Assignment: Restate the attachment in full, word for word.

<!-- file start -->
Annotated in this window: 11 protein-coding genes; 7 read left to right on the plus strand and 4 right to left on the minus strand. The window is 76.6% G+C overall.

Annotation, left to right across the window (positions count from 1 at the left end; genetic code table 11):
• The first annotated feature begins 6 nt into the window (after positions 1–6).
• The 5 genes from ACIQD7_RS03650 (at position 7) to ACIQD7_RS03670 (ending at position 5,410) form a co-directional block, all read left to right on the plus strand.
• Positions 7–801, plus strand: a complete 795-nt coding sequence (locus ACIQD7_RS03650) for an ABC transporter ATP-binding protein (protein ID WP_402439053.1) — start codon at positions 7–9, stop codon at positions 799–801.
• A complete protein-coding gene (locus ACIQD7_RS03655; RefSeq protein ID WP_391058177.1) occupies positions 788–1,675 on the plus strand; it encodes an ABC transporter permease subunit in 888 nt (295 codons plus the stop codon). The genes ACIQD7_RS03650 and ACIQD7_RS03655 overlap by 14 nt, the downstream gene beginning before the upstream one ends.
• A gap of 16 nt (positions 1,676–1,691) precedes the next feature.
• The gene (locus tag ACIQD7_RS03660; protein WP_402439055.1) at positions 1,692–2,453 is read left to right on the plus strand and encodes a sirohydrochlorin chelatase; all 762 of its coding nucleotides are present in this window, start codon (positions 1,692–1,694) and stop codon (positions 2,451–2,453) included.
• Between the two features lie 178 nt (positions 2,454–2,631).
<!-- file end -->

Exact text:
Annotated in this window: 11 protein-coding genes; 7 read left to right on the plus strand and 4 right to left on the minus strand. The window is 76.6% G+C overall.

Annotation, left to right across the window (positions count from 1 at the left end; genetic code table 11):
• The first annotated feature begins 6 nt into the window (after positions 1–6).
• The 5 genes from ACIQD7_RS03650 (at position 7) to ACIQD7_RS03670 (ending at position 5,410) form a co-directional block, all read left to right on the plus strand.
• Positions 7–801, plus strand: a complete 795-nt coding sequence (locus ACIQD7_RS03650) for an ABC transporter ATP-binding protein (protein ID WP_402439053.1) — start codon at positions 7–9, stop codon at positions 799–801.
• A complete protein-coding gene (locus ACIQD7_RS03655; RefSeq protein ID WP_391058177.1) occupies positions 788–1,675 on the plus strand; it encodes an ABC transporter permease subunit in 888 nt (295 codons plus the stop codon). The genes ACIQD7_RS03650 and ACIQD7_RS03655 overlap by 14 nt, the downstream gene beginning before the upstream one ends.
• A gap of 16 nt (positions 1,676–1,691) precedes the next feature.
• The gene (locus tag ACIQD7_RS03660; protein WP_402439055.1) at positions 1,692–2,453 is read left to right on the plus strand and encodes a sirohydrochlorin chelatase; all 762 of its coding nucleotides are present in this window, start codon (positions 1,692–1,694) and stop codon (positions 2,451–2,453) included.
• Between the two features lie 178 nt (positions 2,454–2,631).